Help us promote Lemnos' link to Anzac - Make a donation now

Our Committee is raising funds to create a lasting legacy telling the story of Lemnos' link to Gallipoli and Australia's Anzac story. Our projects include the Lemnos Gallipoli Memorial in Albert Park, the publication of a major new historical and pictorial publication and more. To make a donation you can also deposit directly by direct debit into the Committee's bank account: Account Name: Lemnos Gallipoli Commemorative Committee Inc; Bank: Delphi Bank; Account No: 204299-020 BSB No: 941300; Include your surname in the reference section. For further information on our legacy projects or to make a donation please contact either Lee Tarlamis 0411553009 or Jim Claven 0409402388M

Saturday, 1 February 2014

Lemnos Heroes - Phillip Schuler - Melbourne Journalist and War Correspondent

Schuler, with binoculars and maps, watching the movement of Allied Shipping in Mudros Harbour from Mt Elias, Lemnos. Photo AWM

Phillip Schuler was one of Australia's pre-eminent journalists to cover the Gallipoli campaign, including the role of Lemnos in the campaign. Along with Charles Bean Keith Murdoch and the British correspondent Ellis Ashmead Bartlett, Schuler played a major role in crafting what would become Australia's Anzac legend. But he has been overshadowed by his more well-known peers.

A short biographical article by the The Age's Mark Baker seeks to correct the record. He argues that it was:
"Phillip Schuler's evocative, insightful and compassionate dispatches from Gallipoli that were the ones which most eloquently captured the horror and the heroism for Australian newspaper readers, and which first revealed the scandalous neglect and mistreatment of wounded Australian soldiers."
In 1916 he published the first account of Australia's role in the Dardanelles campaign - Schuler's 1916 book, Australia in Arms . And it was Schuler, the amateur, accidental photographer whose hundreds of images from the trenches remain our most poignant and precious archive of the era.
The son of the editor of Melbourne's The Age, Frederick Schuler, Phillip sailed to Egypt and Lemnos as the special correspondent of the paper. He sailed in the first troopship convoy, aboard the HMAT Orvieto - the troopship selected by the Victorian Govenrment as a focus for the 2015 Centenary of Anzac.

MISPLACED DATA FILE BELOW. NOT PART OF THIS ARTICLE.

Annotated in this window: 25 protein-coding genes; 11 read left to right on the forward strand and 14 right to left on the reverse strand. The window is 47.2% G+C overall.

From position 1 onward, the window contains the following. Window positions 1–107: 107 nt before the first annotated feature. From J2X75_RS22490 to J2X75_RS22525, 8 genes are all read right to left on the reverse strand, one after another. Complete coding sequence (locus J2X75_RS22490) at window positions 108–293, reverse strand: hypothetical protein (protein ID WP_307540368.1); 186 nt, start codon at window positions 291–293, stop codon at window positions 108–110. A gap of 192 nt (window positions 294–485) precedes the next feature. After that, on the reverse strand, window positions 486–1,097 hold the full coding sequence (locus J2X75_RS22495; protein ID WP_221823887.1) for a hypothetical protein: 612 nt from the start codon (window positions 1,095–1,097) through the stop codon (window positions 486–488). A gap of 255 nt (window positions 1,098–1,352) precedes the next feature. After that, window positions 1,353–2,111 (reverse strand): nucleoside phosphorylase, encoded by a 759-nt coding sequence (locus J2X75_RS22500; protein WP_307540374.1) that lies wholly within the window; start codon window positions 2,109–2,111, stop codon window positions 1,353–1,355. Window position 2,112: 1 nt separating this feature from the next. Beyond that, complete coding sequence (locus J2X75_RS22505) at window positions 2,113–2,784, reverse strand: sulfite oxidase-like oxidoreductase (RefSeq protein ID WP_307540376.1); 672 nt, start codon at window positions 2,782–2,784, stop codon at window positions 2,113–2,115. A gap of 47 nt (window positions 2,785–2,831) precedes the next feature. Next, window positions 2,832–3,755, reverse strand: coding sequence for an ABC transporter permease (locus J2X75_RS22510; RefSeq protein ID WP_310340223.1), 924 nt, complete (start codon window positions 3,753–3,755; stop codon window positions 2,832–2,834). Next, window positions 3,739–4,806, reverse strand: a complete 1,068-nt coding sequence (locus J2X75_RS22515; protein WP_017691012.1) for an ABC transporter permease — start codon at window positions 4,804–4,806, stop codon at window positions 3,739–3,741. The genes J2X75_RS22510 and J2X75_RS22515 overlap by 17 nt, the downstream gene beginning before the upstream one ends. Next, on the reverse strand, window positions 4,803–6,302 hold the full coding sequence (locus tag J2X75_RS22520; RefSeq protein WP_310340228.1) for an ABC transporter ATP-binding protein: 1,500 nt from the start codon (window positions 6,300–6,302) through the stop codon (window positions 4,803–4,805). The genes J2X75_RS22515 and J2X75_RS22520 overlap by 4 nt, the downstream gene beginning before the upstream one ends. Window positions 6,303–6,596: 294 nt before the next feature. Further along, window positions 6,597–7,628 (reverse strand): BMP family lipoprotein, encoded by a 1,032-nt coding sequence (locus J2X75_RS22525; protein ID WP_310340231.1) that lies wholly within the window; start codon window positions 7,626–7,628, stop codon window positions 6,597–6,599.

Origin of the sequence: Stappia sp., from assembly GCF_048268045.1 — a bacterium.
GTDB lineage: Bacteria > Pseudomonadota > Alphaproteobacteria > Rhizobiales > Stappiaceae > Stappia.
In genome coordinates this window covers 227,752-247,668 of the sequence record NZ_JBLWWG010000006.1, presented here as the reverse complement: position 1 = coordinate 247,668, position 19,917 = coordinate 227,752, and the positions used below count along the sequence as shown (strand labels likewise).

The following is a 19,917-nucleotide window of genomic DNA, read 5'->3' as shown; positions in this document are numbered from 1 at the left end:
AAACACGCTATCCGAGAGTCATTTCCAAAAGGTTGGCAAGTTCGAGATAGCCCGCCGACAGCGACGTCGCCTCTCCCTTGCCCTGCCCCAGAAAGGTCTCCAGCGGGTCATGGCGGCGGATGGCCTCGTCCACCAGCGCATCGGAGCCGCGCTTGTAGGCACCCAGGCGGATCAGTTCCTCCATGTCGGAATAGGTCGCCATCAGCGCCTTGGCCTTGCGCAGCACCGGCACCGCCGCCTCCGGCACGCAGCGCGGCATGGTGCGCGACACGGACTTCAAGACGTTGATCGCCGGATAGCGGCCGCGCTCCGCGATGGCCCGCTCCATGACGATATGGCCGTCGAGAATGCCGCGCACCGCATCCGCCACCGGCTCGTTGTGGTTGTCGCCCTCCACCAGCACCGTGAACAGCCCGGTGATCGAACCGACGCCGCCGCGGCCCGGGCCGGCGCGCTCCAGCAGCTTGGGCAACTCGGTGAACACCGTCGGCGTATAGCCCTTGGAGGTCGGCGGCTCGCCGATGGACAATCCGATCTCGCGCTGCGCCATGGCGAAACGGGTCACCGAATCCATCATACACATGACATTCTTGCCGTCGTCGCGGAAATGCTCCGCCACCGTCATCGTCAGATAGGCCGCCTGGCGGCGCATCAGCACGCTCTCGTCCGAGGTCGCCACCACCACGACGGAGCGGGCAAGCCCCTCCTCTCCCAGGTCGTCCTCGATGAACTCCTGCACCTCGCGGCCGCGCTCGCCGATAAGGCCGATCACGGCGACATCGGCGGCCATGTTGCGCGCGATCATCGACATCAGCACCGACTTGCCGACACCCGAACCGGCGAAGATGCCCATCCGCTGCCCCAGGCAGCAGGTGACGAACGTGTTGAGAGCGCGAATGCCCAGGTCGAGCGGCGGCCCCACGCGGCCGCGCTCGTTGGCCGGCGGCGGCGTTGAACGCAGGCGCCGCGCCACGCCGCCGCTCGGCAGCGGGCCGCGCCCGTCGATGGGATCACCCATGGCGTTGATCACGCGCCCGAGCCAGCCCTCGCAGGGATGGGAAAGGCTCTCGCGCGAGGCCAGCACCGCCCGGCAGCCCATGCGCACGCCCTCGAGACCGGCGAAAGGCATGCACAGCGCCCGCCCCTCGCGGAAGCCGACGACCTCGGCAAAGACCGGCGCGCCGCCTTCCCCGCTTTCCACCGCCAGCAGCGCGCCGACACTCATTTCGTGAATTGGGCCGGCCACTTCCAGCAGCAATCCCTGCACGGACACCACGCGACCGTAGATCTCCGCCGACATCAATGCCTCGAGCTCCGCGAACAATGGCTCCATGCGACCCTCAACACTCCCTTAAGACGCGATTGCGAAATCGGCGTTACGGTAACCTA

Phillip Schuler, on the right, with Charles Bean (second left), c 1914. Photo AWM

Phillip Schuler, atop the Great Pyramid, Egypt, January 1915. Photographer Charles Bean. Photo AWM.
His observations and reports of the landings, the aftermath of battle, the lack of medical triaging, poor medical treatments aboard the hospital ships and the conditions the Anzacs were forced to live and fight in, played a key role in improving medical conditions for the Anzacs.
After Gallipoli, Schuler volunteered as a Private in the Australian Army Service Corps. In June 1917 and after being promoted to Lieutenant he was fatally wounded by shell fire near the front at Messines in Western France. He is buried in Trois-Arbres cemetery, France.
Lest we forget. Below are reproduced some of Phillip Schuler's photographs from the AWM archive.
Myrina (or Castro). Photographer Phillip Schuler 1915. Photo AWM

Australian troops practice landing procedures on Lemnos. Photographer Phillip Schuler 1915. Photo AWM

Lemnos. Photographer Phillip Schuler 1915. Photo AWM

Lemnos. Photographer Phillip Schuler 1915. Photo AWM

Pier at Mudros. Photographer Phillip Schuler 1915. Photo AWM

Pier at Mudros. Photographer Phillip Schuler 1915. Photo AWM

Merchant ships sunk as a break water Lemnos. Photographer Phillip Schuler 1915. Photo AWM
His evocative images of Lemnos are important elements in the Australian War Memorials archive - especially the images of himself and George Renwick (Correspondent for the Daily Chronicle) on top of Lemnos' great and scared Mount Ilias, watching the assembled mighty Allied fleet in April 1915 pictured above.
To read the article by Mark Baker in The Age click here.
George Renwick, watching the movement of Allied Shipping in Mudros Harbour from Mt Elias, Lemnos. Photographed by Phillip Schuler. Photo AWM
Captain Charles Edwin Woodrow Bean (C. E. W.) standing on a Pyramid, on New Year's Day. Beneath him is Mena Camp. Photograph by Phillip Schuler. Photo AWM
Jim Claven
Lemnos Gallipoli Commemorative Committee


  1. So glad to see my Great-Uncle's photos of Lemnos on your blog. Did you know that at one point he was detained on Lemnos as a spy? He was certainly an energetic and fearless soul.

    1. Yes, I read that in his book "Australia in Arms. Quite comical - to think that an Australian journalist on Lemnos would be an Ottoman spy! They were suspicious of spies on the Island. If you would like be kept informed of our events, send me your email address -,au. Thank you for your comment and apologies for my tardiness in replying.